Wednesday, 30 May 2007

A Guide to Basic Equine Stretching Course

One Day Course: 9:30am - 4:30pm (including lunch)

Tutor: Pam Bryan - E.A.A.F. - E.S.M.T

A comprehensive course of well defined principles & techniques for safely stretching your horses muscles. The exercises will enhance the performance of your horse & minimise the incidence of injury.

Course Outline:

  • The importance of stretching
  • When to stretch
  • How to stretch
  • Order of stretch
  • Typical Equine problems
  • How muscles work together in groups

Cost: £75

This course is suitable for all owners & trainers, be it beginners or advanced, who wish to contribute to the development of the horses they ride.

Please Note:
This class is open to everyone in good physical condition.

Please contact me for places on this course, booking form and any further information required.
Pamela is a fully qualified Equine Sports Massage Therapist working nationwide for individuals, as well as larger organisations

Tuesday, 15 May 2007

About Pam Bryan Equine Sports Massage Therapist

I have been riding since I was 5 years old and spent most weekends and summer evenings riding and caring for other peoples horses.

At the age of 16 years old, I left school to work and train towards my British Horse Society Exams with a Dutchman called Frans Koeman at his BHS approved riding school, which had liveries, breaking and schooling of young horses and a dressage stallion.

Once qualified, I left to work on a Hunt Yard to be in charge of 8 hunt horses, hunting every Wednesday and Saturday with the Brocklesby Hunt and point to pointing. I moved away from working with other peoples horses as wanted to buy and compete with my own. I bought my first horse, which I owned for 20 years, and I now own and compete 3 horses of my own and also have 2 youngsters.

I compete at local level in shows, hunter trials, one-day events and show jumping and I am a member of the North Lincs Riding Club, and member and Treasurer of the Holton Le Moor & District Riding Club.

After having a livery yard of my own for a few years, and having people come round to look at my horses with back problems that were not qualified, I decided to look into the area of horse therapy and becoming an equine chiropractor myself. After a lot of research I found that I had to qualify by working with humans first, before I could move onto equine therapy. I spent 2 years at North Lindsey College training for anatomy and physiology, body massage and sport massage. I then moved onto horses, training with Renee Castle from the Active Foundation in Ipsden, Wallingford, Nr. Henley & Windsor, training and working on the polo ponies in this area. This course took me another year to complete.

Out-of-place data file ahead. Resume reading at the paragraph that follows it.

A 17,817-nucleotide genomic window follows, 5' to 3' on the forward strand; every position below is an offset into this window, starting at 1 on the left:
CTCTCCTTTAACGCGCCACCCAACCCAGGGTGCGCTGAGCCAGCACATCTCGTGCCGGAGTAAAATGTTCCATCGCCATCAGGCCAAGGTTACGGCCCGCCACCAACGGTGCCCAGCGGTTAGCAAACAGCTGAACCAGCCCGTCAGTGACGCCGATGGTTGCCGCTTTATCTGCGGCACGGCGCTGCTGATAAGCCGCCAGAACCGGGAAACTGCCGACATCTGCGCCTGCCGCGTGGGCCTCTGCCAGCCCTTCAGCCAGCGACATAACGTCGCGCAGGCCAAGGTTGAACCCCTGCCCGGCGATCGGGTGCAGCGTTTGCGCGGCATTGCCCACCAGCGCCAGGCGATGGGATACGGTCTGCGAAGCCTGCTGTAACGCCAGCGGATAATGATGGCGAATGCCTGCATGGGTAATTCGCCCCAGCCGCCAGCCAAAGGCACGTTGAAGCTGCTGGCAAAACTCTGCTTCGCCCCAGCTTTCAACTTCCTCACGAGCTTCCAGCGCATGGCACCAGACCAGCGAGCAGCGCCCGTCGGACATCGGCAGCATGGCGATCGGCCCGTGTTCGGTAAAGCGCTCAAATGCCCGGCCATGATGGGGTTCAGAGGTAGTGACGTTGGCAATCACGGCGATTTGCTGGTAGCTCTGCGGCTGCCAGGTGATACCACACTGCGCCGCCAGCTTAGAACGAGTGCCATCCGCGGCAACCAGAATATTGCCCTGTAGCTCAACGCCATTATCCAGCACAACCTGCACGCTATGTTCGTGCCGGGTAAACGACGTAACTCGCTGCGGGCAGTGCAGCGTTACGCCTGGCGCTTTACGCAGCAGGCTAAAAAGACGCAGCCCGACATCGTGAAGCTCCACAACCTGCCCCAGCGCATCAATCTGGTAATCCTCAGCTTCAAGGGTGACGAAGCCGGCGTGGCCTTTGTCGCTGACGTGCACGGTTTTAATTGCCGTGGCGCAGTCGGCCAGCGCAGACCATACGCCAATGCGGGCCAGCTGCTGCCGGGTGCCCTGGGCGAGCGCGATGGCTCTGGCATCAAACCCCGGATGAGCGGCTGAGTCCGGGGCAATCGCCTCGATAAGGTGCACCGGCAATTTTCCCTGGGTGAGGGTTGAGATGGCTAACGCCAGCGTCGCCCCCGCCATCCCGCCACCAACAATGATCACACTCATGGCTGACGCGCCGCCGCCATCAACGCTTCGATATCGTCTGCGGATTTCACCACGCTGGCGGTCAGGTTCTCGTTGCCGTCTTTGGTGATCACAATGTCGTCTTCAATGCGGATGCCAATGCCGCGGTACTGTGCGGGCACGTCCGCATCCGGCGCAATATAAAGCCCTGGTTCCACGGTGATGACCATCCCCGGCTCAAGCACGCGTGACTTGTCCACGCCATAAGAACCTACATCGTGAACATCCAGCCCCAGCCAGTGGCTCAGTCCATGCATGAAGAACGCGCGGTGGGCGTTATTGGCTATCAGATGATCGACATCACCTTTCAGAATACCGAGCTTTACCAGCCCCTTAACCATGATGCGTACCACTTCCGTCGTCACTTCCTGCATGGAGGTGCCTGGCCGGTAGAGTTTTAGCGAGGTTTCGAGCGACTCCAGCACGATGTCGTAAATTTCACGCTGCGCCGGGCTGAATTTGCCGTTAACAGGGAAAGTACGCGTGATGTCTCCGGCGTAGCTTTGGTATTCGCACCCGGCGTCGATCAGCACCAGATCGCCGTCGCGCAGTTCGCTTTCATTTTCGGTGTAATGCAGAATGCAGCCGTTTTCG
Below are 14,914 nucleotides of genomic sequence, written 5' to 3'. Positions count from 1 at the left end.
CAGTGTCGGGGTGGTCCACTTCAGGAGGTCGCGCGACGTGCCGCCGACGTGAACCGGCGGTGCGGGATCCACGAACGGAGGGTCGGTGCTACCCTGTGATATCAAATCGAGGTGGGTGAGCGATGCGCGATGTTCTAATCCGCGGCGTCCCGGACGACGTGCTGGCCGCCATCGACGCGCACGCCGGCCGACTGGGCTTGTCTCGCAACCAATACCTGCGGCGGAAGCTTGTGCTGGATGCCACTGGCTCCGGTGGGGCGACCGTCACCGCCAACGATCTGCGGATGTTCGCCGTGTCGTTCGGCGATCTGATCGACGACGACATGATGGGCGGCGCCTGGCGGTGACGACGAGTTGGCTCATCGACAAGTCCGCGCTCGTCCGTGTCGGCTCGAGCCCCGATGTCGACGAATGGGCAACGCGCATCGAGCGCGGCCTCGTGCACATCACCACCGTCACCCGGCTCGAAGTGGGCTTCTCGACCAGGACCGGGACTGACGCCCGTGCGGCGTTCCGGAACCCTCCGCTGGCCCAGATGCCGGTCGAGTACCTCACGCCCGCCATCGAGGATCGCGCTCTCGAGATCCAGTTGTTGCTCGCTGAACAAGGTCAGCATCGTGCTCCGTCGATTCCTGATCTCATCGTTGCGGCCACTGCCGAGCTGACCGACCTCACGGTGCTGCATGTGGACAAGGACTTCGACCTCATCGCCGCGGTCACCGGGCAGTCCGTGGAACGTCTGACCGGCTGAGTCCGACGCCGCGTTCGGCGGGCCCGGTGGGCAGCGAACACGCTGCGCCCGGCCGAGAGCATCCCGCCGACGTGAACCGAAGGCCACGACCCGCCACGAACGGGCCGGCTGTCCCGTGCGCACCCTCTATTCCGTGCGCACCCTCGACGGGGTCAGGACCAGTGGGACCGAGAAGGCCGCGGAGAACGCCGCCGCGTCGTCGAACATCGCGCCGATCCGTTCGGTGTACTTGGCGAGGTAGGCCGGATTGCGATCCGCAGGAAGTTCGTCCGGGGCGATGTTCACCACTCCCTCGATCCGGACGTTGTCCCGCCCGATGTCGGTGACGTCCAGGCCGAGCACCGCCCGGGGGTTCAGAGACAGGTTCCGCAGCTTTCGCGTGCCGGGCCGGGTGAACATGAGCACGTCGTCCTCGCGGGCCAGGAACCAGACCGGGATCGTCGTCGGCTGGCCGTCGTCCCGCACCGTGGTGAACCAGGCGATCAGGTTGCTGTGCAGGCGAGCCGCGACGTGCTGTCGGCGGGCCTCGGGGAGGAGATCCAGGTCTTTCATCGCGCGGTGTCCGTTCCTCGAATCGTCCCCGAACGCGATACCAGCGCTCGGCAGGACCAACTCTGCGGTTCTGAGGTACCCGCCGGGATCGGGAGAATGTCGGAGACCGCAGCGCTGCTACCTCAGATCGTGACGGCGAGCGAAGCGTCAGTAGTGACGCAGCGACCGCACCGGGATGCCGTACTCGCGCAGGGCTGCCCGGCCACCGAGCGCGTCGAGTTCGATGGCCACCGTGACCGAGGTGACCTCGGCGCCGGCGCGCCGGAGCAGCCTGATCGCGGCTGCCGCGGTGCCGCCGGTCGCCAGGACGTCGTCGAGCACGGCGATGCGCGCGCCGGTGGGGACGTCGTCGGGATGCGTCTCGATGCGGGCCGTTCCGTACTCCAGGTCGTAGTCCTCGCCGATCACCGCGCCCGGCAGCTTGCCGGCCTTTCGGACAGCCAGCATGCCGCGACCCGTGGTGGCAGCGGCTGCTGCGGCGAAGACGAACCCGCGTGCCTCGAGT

I qualified as an Equine Sports Massage Therapist in May 2001 and have been working on horses ever since, with either maintenance checks or injury problems. I am also now working for the BHS as a Welfare Representative.
Pamela is a fully qualified Equine Sports Massage Therapist working nationwide for individuals, as well as larger organisations

Monday, 30 April 2007

What is Equine Sports Massage?

What is a massage?
Massage is the manipulation of the soft tissues of the body to improve drainage, circulation, and relation, to stimulate muscles and to release muscle-related problems such as spasms.

When can it help?
Any problem from slight stiffness on one rein, difficulty with correct canter strike off or bucking every time the saddle is put on, can be improved by massage.

How does it work?
Massage enhances performance and prevents Injury, allowing the horse to work in comfort and so perform to his full potential by

  • Releasing muscle spasm
  • Increasing blood circulation, preventing stress build up
  • Increasing flexibility and joint movement
  • Improving co-ordination and stride length
  • Increasing elasticity preventing muscle pulls
  • Reducing post-exercise muscle soreness

What happens during the session?
The session commences with a full evaluation of the horse to determine how its confirmation might affect its work, as well as taking note of any muscular asymmetry and identifying all muscles or muscle fibres that are held in a contained contraction, causing hypersensitivity and a reduced range of motion.

A full case history is taken and the horse is assessed in hand at walk and trot.
During the session the horse is massaged from head to tail, from region to region, using various palpation and massage techniques. Passive stretches are applied once the muscle groups have been isolated and softened.

Where areas of sensitivity are noted Stress Point Therapy is applied - this is followed by a cross-fibre friction technique to take out points of muscle spasm.

At the end of the session the owner or handler of the horse will be introduced to safe stretching techniques and recommended follow-up exercises which, where appropriate, should be carried out on a daily basis. Where necessary it may be recommended that respective specialists check that the horse's saddle fits correctly, a teeth check and shoeing progress.

Injury prevention
A horse with no specific problems or with problems that have been corrected benefit from a monthly maintenance massage to keep the muscles supple, prevent injury and detect areas of tension before they become a problem.
Pamela is a fully qualified Equine Sports Massage Therapist working nationwide for individuals, as well as larger organisations